Marie Decides to Take the Money and Run
Marie made a decision in February of 2007 to settle the per an MSA (marital settlement agreement) that came to be filed in December. In January, 2008, the plaintiff's law firm submitted a fee application to the federal court requesting 9.52 % of the $7.2 billion dollar recovery and it was awarded $688,000,000 in attorney's fees. Husband was entitled to about 10% of that amount, and Wife had agreed to accept 10% of his 10% - despite the fact that she probably was entitled to half. The appellate decision reflects that it is not even known how much the husband ultimately received, but it appears the number was about, or in excess, of $55,682,000. Wife received $5,568,200 for her ten percent, not the $27,500,000 she might have received as to this asset alone had it been adjudicated as community property and had the case not been settled for another year. It is important to keep in mind that she did receive other assets that she might not have otherwise have gotten - i.e., a family home that belonged to the husband as his separate property - but the decision doesn't provide us those numbers. Suffice it to say, her settlement must have been much less favorable that what she might have otherwise received, had she not felt pressed to settle.
In September, 2008, Wife learned that her ex-husband had in fact negotiated and received a nine percent referral fee on the total attorney fees recovered from the federal judge's fee ruling. She was paid $4 million dollars, which caused her to recognize - or at least it should have caused her to recognize - that the high end valuation she'd expected for his referral fee of $33,000,000 was low. In November, 2009 she learned she was entitled to an additional $1.5 million and at this point she (or more likely her family law attorneys) panicked. She was almost two years post-judgment. The Husband honored his discounted agreement, to be sure, and made no mistakes (for which he could be held accountable). And Wife clearly assumed some risks.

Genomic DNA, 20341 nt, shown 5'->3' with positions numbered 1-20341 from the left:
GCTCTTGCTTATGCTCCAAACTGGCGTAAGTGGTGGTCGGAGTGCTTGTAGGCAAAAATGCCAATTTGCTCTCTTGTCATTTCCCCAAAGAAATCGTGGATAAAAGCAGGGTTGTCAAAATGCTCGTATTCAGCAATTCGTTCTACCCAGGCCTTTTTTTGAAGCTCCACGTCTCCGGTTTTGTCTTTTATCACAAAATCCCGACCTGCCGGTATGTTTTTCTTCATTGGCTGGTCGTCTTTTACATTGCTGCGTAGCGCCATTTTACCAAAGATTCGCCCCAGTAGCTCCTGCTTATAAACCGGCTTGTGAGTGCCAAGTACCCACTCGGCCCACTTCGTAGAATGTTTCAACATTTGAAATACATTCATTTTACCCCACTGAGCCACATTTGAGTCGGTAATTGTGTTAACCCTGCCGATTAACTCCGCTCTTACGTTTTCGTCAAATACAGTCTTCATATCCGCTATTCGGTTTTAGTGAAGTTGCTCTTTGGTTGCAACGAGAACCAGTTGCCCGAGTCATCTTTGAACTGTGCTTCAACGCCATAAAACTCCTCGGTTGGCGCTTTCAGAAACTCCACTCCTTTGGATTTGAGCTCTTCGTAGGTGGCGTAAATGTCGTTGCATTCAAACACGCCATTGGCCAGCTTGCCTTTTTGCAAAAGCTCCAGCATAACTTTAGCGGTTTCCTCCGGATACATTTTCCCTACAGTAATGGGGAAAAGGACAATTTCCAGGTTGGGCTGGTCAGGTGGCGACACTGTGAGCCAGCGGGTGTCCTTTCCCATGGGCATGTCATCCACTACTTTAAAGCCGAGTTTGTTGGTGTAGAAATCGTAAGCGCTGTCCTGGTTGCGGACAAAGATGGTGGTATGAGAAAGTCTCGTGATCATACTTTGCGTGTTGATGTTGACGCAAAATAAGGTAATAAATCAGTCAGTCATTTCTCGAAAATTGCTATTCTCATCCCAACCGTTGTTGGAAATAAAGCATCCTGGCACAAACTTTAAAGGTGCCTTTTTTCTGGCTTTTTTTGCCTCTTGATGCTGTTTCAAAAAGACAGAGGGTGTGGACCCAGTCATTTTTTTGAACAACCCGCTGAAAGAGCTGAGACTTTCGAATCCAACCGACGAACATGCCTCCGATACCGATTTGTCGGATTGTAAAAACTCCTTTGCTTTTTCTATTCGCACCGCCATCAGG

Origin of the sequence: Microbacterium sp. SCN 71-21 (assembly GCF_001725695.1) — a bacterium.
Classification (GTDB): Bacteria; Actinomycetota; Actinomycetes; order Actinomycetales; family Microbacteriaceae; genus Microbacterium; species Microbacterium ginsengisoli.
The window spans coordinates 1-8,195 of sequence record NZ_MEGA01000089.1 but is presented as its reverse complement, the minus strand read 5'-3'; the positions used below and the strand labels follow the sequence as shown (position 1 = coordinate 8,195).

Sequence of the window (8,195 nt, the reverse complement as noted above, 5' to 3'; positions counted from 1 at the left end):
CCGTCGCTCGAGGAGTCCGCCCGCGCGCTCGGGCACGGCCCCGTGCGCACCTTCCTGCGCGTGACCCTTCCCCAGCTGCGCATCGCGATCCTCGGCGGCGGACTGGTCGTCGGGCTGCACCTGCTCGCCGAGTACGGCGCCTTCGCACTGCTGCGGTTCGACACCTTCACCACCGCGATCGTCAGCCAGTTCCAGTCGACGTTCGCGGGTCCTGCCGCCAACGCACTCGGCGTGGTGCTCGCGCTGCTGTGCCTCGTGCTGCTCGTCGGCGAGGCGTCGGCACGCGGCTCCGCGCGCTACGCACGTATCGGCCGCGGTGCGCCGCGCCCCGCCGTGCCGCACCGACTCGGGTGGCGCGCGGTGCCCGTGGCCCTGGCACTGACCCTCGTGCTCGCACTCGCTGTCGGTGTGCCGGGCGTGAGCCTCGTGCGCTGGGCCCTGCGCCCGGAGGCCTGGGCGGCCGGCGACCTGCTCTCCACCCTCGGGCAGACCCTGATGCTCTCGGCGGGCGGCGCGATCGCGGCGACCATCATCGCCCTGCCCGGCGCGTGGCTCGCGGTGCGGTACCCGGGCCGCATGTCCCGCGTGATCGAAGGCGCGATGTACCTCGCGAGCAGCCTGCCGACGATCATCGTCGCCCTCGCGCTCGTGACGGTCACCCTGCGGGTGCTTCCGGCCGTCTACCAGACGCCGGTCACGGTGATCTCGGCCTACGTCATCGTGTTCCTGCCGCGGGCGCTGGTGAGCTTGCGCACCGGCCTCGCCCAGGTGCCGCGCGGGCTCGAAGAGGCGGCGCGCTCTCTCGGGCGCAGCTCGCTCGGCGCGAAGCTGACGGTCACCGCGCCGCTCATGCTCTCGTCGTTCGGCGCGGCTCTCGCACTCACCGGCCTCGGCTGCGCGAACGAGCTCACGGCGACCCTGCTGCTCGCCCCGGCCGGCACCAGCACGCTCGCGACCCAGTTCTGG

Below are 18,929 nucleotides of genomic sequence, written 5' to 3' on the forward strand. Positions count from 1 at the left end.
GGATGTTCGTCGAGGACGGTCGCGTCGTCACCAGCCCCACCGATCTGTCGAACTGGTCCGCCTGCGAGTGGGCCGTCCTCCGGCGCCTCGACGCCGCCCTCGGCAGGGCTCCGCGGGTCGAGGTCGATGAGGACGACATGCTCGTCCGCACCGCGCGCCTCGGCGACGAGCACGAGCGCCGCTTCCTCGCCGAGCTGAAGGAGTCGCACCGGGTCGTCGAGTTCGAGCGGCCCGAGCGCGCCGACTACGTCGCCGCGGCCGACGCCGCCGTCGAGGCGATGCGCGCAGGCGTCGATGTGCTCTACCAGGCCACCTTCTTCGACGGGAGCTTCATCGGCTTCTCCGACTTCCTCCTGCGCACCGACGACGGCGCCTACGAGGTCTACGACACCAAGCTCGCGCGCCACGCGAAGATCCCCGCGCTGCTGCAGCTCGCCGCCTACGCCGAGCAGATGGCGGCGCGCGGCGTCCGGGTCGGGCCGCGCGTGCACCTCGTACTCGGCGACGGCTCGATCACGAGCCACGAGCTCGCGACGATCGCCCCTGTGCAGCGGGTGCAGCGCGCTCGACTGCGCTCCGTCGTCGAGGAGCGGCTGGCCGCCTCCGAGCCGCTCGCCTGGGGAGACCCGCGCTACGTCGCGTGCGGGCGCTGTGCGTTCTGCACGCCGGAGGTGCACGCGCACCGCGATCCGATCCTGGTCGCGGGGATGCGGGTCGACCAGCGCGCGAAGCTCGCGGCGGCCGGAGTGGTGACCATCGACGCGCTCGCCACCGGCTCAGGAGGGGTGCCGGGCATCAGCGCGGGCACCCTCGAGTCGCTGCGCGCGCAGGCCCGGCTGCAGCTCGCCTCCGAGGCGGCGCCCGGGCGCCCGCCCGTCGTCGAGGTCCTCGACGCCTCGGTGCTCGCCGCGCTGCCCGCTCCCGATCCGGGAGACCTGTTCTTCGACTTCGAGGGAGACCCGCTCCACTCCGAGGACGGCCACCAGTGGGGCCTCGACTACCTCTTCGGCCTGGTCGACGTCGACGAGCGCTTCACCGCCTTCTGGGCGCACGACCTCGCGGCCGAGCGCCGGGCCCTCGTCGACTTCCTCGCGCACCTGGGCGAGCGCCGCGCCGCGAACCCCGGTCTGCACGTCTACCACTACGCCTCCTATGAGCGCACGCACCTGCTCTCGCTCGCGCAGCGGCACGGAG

She fired her attorneys (who she will now be suing), and hired a new attorney that same month, who filed a specious but possibly creative motion for a set aside of the judgment based upon Wife's alleged mental incapacity because her original attorneys pressed her to settle the case so that they could be paid. Additionally, she was apparently taking psychotropic meds and was further under duress as a result. She continued on that course for almost another year, when she fired that set of attorneys and dismissed that motion.
Marie Comes Back for Another Bite of the Apple
On December 13, 2010, she filed a new motion under a new theory under Family Code section 1101 alleging breach of fiduciary duties against her former husband, alleging that her husband had a fiduciary obligation to have affirmatively provided the fee-splitting agreements that her first attorney had failed to previously ask for, even though they clearly could and should have, and seeking either 50% of the full value of the referral fee or 100% per subsections (g) and (h) thereof.
And it went down hill from there, because the problem is that there are clear family law statutory procedures for setting aside judgments that contain important statute's of limitation and time bars, each of which she had blown one way or the other by the time she found her final attorneys.
Was the Wife greedy, or victimized? I have no facts upon which to say (although possibly the lawyers will weigh in by commenting upon this Blog), but I suspect this is a classic case of an overwrought litigant who is pressed by her lawyers - who do have a right to be paid for the risk they undertake in representing an "out-spouse" - and who may not have received sensitive consideration by the family court judge(s) assigned to the case in terms of getting her attorney fees paid in real time. The California budget crisis is screwing under-empowered litigants big-time. Still, for whatever reason, Wife's first attorneys failed to ask some obvious questions of the class action plaintiff's law firm, the answers to which may, or may not have, made a difference to Wife's settlement decisions at that time.
Husband's lawyers filed a motion for summary adjudication of Wife's Family Code section 1101 motion, a clever way of attempting to kick the action out without it ever being heard as a contested evidentiary hearing. The trial court granted it, and came up with its own theory of why her claims were time-barred.